The woman's head glided along the surface of the water next to a bouquet of pink lotuses. As she gathered the plants in the pastels of the morning light, she moved through the lake's reflections of the famous Angkor Wat and sent the tower images rippling...
I watched her in the undulations of the ancient temple while I ate my first breakfast in Cambodia, sitting near the jungle's edge -- not something I ever would have imagined as a college student in the late 1970s, when the Khmer Rouge's brutality created the "Killing Fields" and decimated the Cambodian people and culture. The words Khmer and Cambodia had no alluring associations for me then. I didn't know that the Khmer civilization of the 9th to 12th Centuries left what many consider to be the largest religious monument on the planet (Angkor Wat) and created what some claim was the largest city in the world at the time (Angkor Thom).
Watching the sunrise over the temple was part of my own dawning of realization, as the guide talked about a people who loved art, entertainment, dancing, and games, and who embraced various world views that combined forms of indigenous animism, along with the Indian and Chinese influences of Hinduism (Brahmanism) and Buddhism. The lotus flower was, and is, a symbol of both religions for beauty and purity that can rise above the muck and mud they grow in.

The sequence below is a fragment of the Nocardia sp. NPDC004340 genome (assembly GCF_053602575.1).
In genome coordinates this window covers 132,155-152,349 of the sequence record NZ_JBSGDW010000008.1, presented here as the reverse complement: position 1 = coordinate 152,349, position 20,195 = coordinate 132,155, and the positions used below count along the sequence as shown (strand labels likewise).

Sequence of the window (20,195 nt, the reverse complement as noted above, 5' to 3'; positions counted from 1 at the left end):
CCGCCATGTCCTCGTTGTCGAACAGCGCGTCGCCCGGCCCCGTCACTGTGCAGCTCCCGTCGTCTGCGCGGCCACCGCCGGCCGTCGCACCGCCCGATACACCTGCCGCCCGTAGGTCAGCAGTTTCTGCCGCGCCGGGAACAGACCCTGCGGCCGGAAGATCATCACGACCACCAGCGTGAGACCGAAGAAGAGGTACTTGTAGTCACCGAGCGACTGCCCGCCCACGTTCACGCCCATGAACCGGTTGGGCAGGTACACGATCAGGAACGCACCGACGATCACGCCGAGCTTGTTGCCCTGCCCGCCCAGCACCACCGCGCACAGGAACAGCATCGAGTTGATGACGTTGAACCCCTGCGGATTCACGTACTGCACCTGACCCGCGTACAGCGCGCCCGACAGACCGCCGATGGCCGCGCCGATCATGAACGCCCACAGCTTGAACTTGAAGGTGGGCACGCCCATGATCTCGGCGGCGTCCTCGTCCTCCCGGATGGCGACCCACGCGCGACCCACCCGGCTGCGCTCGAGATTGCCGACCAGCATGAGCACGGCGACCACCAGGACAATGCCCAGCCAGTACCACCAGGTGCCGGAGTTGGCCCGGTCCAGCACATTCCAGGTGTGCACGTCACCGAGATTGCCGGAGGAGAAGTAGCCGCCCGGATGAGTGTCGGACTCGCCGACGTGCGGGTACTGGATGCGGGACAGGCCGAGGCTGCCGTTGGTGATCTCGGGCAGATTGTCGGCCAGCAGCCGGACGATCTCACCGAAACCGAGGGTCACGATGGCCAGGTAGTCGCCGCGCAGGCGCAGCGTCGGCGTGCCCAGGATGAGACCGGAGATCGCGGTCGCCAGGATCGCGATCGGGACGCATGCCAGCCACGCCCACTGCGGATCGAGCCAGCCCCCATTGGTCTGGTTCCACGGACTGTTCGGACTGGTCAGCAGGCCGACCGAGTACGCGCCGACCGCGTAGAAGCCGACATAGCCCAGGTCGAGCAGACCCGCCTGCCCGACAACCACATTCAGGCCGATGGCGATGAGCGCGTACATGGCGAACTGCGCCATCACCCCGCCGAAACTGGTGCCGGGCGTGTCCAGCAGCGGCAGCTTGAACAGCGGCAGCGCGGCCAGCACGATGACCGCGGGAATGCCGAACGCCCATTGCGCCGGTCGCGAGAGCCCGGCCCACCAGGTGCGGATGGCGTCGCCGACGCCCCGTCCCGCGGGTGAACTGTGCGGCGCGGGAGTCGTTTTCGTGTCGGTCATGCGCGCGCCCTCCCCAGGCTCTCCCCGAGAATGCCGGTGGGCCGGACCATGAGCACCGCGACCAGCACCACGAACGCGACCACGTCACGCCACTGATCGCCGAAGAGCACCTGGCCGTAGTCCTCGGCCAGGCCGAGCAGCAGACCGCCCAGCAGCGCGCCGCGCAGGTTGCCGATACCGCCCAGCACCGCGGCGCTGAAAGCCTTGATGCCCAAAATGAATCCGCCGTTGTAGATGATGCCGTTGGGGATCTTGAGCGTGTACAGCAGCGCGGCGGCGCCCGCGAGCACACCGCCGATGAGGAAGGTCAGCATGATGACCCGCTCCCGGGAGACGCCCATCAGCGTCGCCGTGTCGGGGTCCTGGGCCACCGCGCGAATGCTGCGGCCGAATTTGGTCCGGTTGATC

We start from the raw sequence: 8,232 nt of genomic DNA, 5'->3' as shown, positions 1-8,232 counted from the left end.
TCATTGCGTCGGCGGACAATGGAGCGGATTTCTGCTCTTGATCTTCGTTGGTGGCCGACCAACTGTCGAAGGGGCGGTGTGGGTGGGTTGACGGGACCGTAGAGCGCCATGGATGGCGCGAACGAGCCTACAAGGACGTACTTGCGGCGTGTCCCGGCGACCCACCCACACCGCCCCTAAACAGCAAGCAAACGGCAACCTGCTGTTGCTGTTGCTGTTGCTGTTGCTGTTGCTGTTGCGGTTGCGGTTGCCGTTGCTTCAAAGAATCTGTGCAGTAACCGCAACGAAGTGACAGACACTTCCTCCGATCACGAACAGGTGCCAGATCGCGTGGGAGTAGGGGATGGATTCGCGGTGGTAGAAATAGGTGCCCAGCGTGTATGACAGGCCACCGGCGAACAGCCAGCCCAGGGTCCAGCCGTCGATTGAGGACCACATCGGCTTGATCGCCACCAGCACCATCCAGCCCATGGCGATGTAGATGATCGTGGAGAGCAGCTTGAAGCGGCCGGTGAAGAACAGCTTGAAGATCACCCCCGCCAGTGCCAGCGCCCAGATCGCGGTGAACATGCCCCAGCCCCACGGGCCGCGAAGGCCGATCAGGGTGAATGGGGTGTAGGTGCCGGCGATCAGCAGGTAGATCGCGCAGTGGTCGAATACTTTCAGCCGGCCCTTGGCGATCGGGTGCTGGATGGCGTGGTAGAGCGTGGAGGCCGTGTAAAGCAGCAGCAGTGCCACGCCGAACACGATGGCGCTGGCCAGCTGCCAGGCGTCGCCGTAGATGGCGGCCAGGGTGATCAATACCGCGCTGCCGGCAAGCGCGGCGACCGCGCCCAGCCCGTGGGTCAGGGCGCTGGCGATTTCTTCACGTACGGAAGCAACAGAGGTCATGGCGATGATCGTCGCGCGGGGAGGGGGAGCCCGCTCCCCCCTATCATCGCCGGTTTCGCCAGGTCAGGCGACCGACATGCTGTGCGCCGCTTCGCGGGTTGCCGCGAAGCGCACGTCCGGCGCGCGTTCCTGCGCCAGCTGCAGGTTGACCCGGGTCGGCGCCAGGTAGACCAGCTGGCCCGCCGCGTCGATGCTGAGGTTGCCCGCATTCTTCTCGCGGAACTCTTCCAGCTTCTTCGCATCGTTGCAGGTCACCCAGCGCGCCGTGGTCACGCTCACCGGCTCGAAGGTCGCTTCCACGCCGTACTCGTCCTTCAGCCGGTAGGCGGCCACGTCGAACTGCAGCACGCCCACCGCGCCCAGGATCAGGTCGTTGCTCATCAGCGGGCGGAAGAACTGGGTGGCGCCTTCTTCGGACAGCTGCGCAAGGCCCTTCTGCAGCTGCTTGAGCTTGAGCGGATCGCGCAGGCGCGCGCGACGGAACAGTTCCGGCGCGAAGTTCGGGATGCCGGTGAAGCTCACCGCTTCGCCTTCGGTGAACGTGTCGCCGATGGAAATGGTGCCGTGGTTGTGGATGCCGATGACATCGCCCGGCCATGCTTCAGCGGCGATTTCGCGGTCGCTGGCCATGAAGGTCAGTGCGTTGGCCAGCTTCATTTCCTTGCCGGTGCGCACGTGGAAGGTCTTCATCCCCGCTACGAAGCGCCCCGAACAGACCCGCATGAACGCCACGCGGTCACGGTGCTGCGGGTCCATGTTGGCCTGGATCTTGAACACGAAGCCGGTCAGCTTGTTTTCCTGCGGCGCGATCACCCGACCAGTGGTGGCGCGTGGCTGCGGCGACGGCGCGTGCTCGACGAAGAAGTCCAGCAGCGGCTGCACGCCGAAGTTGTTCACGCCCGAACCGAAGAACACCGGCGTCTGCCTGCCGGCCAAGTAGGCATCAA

The ancient Khmer were not bent on exploration, foreign trade routes, colonization, or any of the other activities that make an empire famous beyond its boundaries. They were interested in beauty and pleasure more than science or invention. They did not enrich the Western world with Homer, corn, algebra, calendars, or enduring cultural legacies like those of other great civilizations. They did, however, leave buildings as compelling to the traveler as the pyramids of Egypt and the mazes of Machu Pichu, but with more stories carved in the stone.
The Khmer buildings that survived the mire of war, politics, time, and the jungle make them like precious lotus for tourists to gather as experiences.